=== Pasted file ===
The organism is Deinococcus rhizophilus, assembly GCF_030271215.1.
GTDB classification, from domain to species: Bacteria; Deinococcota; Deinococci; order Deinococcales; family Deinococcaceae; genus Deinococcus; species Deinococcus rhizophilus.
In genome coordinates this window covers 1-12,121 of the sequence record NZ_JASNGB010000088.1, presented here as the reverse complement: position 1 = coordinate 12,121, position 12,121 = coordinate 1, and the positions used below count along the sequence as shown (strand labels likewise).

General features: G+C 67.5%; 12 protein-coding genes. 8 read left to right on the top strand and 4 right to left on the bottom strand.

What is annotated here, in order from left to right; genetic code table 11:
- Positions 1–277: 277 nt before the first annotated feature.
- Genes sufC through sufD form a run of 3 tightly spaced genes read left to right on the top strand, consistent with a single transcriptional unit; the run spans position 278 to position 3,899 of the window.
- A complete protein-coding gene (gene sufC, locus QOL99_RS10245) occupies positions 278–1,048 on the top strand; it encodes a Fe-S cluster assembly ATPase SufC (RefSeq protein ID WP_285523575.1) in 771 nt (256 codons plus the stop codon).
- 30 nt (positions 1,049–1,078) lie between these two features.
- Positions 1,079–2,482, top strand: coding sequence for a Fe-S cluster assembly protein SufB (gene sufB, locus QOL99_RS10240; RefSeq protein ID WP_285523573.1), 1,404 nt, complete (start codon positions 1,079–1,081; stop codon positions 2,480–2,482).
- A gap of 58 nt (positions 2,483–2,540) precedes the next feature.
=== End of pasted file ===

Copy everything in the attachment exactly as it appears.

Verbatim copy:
The organism is Deinococcus rhizophilus, assembly GCF_030271215.1.
GTDB classification, from domain to species: Bacteria; Deinococcota; Deinococci; order Deinococcales; family Deinococcaceae; genus Deinococcus; species Deinococcus rhizophilus.
In genome coordinates this window covers 1-12,121 of the sequence record NZ_JASNGB010000088.1, presented here as the reverse complement: position 1 = coordinate 12,121, position 12,121 = coordinate 1, and the positions used below count along the sequence as shown (strand labels likewise).

General features: G+C 67.5%; 12 protein-coding genes. 8 read left to right on the top strand and 4 right to left on the bottom strand.

What is annotated here, in order from left to right; genetic code table 11:
- Positions 1–277: 277 nt before the first annotated feature.
- Genes sufC through sufD form a run of 3 tightly spaced genes read left to right on the top strand, consistent with a single transcriptional unit; the run spans position 278 to position 3,899 of the window.
- A complete protein-coding gene (gene sufC, locus QOL99_RS10245) occupies positions 278–1,048 on the top strand; it encodes a Fe-S cluster assembly ATPase SufC (RefSeq protein ID WP_285523575.1) in 771 nt (256 codons plus the stop codon).
- 30 nt (positions 1,049–1,078) lie between these two features.
- Positions 1,079–2,482, top strand: coding sequence for a Fe-S cluster assembly protein SufB (gene sufB, locus QOL99_RS10240; RefSeq protein ID WP_285523573.1), 1,404 nt, complete (start codon positions 1,079–1,081; stop codon positions 2,480–2,482).
- A gap of 58 nt (positions 2,483–2,540) precedes the next feature.